Usually when scientists trial new interventions, we want the internal validity and reliability to be as high as possible, so we will test things in a very controlled situation to start with. For example, we may test a new training aid on a sample of ex-racehorses, all of a similar age, conformation, and training background, working on a treadmill all going at the same speed. This scenario has high internal validity, as any differences we see in the horses’ biomechanics are very likely to be due to the training aid, and not a change in speed or surface, and a homogenous sample like this is less likely to show differing effects based on how the training aid interacts with the horse’s conformation or posture, or to elicit different effects based on how the horse was previously trained. Once something has been tested in a very controlled situation like this, then researchers will tend to try out different and more varied situations to see what happens when specific differences are added in. So, if you are looking at research on a new intervention, you may see different studies looking at it in different situations, with different levels of standardisation in the methodology. This allows us to build up a picture of how the intervention might work in a range of scenarios, but without compromising the internal validity and reliability needed in the early stages of researching a new intervention.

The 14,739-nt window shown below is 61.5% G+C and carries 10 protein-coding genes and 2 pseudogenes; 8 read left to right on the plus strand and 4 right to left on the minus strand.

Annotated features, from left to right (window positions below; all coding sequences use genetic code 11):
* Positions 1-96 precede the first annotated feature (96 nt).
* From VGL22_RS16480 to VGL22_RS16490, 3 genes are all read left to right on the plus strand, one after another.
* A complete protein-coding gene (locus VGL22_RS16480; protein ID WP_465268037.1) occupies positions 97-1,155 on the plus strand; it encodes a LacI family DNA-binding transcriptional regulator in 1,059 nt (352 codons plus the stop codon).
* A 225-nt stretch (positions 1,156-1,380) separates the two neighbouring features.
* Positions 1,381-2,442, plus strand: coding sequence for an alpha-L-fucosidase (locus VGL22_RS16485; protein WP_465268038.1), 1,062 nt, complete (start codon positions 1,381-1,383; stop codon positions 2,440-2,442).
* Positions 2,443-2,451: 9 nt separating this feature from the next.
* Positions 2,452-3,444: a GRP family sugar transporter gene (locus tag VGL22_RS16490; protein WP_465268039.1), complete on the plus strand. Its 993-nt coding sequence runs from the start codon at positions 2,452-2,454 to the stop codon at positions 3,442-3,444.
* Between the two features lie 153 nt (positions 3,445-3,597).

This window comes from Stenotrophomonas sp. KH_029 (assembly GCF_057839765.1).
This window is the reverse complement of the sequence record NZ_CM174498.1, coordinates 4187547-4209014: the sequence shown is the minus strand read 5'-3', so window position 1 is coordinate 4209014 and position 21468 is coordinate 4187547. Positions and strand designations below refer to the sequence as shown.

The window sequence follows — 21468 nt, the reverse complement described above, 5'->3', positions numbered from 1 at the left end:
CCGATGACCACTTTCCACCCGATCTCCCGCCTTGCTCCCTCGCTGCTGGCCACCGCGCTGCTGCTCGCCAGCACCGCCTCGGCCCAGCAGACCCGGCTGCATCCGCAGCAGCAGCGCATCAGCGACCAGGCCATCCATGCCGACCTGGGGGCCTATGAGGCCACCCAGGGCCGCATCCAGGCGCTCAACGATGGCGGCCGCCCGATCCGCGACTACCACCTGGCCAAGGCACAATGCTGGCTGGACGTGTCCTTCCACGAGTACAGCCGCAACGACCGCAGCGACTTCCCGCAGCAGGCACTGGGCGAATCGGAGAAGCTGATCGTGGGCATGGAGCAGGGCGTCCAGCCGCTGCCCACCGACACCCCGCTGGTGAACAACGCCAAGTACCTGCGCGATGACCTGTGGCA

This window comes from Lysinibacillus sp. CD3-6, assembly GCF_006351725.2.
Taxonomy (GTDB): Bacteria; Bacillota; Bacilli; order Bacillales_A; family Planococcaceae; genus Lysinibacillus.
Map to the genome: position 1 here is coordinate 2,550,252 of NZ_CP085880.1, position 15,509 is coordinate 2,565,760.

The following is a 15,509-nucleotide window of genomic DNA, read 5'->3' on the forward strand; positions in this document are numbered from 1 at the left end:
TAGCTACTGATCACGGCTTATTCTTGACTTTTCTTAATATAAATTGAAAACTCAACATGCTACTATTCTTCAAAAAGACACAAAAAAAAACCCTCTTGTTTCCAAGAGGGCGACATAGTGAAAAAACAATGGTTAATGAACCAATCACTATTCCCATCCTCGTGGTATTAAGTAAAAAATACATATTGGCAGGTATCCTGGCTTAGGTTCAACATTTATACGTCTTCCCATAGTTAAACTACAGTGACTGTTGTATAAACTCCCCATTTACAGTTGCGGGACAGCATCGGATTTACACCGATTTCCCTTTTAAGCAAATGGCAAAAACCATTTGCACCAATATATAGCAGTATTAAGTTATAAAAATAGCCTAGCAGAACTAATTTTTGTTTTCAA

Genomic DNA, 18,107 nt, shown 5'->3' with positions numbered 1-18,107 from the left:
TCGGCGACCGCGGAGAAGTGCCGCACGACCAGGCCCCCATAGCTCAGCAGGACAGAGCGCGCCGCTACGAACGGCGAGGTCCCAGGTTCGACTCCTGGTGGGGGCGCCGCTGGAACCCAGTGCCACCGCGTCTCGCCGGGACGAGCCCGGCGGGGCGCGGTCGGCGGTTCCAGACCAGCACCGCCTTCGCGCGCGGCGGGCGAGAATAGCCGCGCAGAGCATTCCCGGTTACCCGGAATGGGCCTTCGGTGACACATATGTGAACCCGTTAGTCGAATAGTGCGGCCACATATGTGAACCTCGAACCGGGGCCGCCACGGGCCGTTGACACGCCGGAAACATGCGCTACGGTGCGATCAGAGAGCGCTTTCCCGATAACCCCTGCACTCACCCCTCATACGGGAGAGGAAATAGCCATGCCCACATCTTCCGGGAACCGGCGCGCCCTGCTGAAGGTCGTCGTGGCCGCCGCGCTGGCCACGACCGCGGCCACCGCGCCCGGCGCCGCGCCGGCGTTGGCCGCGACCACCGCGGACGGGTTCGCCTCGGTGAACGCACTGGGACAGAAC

It is easy to understand how we can make objective, quantitative studies valid and reliable, but this needs a little more thinking about when you are considering qualitative data. We have talked a little here about subjective, qualitative data, and observation as a scientific approach, but there is a lot more we can learn about how to do this type of research. Horsemen were using observation to work out how to manage horses for centuries before the scientific method was even developed. In the next instalment in this series we will be talking about where observation turns into observational research, and what we can learn from this.